With the group stages of Euro 2016 about to begin, the focus is very much on football, with the likes of Wayne Rooney, Cristiano Ronaldo and Zlatan Ibrahimovic set to grace the pitches of France over the next few weeks.
But some of the continent's leading football clubs are turning their attention off the pitch, where big-name signings are being made from the world of eSports.
Premier League club West Ham United hit the headlines in May when they snapped up professional gamer Sean 'Dragonn' Allen to represent the team at FIFA video-game tournaments. Allen was a runner-up - from 1.2 million entrants - at the FIFA 2016 Interactive World Cup.
Spanish side Valencia CF, and Germany's FC Schalke 04 have also invested in eSports players, while recent rumours have linked Manchester United with a move into the eSports arena.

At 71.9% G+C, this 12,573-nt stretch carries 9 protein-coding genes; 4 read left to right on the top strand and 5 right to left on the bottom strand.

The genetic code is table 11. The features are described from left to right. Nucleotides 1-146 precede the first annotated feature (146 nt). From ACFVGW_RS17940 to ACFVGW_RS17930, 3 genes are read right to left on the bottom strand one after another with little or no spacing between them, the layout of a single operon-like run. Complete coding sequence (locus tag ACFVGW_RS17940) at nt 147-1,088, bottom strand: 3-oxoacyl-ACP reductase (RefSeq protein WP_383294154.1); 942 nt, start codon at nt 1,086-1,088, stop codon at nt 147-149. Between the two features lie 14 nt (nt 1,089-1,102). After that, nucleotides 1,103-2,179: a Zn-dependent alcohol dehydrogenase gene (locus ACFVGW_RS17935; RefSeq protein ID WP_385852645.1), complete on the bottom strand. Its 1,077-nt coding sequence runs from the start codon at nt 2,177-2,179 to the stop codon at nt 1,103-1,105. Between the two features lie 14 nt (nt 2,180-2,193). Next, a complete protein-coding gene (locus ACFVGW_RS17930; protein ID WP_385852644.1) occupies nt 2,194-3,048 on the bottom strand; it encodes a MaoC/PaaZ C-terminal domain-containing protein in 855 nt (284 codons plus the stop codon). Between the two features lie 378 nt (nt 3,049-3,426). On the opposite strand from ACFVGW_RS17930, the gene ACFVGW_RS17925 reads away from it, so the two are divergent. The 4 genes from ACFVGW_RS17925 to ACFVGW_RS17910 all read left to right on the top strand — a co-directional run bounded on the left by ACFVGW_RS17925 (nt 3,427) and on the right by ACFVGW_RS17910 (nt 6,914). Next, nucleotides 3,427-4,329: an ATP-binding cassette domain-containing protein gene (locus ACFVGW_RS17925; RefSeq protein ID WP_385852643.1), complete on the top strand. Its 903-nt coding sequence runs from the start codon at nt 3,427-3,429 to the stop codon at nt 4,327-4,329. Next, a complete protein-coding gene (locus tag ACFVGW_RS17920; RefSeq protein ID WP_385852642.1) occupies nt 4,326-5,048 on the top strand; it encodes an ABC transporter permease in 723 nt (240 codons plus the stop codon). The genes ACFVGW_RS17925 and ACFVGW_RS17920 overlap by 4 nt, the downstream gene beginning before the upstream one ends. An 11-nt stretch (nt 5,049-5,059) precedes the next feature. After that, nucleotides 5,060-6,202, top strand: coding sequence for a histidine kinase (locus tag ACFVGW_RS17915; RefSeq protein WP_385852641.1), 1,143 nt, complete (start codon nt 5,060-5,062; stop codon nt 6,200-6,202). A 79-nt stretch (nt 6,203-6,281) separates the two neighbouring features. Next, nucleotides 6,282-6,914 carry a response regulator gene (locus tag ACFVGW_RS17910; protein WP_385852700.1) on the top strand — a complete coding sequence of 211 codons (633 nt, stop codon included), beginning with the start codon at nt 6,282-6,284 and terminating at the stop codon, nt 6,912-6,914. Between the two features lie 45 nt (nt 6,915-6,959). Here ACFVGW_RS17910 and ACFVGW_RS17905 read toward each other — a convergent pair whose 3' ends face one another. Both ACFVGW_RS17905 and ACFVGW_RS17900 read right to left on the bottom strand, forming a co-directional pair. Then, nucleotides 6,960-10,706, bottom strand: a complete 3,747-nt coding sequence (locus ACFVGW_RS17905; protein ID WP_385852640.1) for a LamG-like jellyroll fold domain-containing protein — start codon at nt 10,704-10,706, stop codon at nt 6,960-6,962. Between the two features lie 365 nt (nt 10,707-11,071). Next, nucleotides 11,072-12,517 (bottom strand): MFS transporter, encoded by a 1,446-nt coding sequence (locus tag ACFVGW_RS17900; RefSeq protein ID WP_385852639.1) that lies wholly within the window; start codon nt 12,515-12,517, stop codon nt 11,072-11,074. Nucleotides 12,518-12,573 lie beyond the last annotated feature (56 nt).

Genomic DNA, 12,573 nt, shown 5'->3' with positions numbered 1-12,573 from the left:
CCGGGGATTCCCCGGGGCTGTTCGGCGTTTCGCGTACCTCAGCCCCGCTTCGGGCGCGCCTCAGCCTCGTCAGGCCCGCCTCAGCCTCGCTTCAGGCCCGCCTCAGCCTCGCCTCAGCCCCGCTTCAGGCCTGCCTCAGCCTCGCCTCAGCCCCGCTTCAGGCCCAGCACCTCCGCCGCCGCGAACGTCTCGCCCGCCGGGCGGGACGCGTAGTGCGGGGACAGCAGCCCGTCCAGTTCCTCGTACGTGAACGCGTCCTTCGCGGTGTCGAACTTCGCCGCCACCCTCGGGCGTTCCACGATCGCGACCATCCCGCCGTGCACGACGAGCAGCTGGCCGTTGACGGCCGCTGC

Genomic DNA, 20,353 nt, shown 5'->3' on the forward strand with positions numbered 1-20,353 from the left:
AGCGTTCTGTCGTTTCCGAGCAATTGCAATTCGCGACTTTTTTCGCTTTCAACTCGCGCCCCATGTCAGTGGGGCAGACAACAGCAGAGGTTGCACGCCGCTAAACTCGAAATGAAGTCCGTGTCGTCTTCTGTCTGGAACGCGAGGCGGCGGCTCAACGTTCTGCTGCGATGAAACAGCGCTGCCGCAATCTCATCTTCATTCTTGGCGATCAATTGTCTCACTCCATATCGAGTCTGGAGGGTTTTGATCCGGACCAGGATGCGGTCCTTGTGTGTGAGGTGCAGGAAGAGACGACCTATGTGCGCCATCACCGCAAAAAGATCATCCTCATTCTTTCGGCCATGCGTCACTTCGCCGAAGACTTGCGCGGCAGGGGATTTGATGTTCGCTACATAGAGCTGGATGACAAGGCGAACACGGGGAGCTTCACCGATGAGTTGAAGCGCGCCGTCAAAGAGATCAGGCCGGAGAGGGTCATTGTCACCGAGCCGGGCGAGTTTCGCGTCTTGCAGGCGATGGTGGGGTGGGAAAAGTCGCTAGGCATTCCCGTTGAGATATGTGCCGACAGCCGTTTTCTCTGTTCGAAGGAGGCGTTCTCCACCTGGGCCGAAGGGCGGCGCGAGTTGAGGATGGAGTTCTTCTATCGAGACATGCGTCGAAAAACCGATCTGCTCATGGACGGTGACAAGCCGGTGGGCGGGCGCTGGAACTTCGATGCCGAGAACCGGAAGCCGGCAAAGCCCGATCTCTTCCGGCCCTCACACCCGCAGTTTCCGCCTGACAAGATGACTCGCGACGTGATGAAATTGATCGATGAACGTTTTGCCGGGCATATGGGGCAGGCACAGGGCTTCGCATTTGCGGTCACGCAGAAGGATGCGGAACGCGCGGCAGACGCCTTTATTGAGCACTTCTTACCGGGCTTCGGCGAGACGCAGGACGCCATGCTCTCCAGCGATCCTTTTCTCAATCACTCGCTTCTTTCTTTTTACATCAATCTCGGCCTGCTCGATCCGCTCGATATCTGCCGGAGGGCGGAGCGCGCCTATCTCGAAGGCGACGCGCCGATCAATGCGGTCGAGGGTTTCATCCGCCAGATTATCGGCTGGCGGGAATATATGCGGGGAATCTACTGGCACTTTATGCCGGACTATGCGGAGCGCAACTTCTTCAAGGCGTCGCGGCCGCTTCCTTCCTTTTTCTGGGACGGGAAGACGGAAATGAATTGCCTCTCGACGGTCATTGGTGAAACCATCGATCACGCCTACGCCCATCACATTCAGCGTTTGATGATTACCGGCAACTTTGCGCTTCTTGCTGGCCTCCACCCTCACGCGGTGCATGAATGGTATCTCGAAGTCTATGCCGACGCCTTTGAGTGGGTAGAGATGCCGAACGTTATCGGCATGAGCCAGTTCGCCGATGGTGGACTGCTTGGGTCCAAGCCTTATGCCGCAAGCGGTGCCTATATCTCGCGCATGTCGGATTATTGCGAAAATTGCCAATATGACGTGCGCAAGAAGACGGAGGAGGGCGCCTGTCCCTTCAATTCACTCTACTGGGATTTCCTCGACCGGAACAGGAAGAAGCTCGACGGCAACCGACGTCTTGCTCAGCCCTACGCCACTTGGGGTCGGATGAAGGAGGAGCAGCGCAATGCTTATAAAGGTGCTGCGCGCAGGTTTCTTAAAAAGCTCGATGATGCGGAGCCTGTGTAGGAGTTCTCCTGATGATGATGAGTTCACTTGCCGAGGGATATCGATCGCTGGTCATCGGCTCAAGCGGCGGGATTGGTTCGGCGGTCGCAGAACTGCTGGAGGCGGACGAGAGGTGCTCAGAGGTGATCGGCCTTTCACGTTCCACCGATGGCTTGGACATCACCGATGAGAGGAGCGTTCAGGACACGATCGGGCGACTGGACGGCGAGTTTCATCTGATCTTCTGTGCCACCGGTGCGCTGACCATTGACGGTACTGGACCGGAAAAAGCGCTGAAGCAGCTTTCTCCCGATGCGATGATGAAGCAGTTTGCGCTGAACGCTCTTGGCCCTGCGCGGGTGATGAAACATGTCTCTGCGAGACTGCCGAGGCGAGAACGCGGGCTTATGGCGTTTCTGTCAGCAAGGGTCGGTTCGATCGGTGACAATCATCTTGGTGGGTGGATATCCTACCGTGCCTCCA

With such high-profile names becoming associated with gaming, the UK's first professional gamer, Sujoy Roy, told talkRADIO how the industry has progressed over the last 20 years.
"I called it from the beginning, when it really was a joke to everybody," Roy, who turned pro in 2000, told Jonny Gould and Ash.
"[In the past] the way we were doing eSports wasn't quite right. Back then we always thought that if we wanted it to be recognised as a real activity it needed to be [recognised as] a sport."
So what has attracted the big-money world of professional football clubs to the stars of online gaming?
The explosion of the internet, and the advent of video channels such as YouTube, gave eSports its opportunity to move into the mainstream, with live streams regularly attracting more than 100,000 viewers online. Experts estimate that, in 2014, more than 200 million watched or took part in eSports worldwide.
"We thought you've got to go on TV to get money," Roy said. "We were in our little world, playing our video games.
"What's changed is that the internet has unlocked the ability for anyone to watch what they want."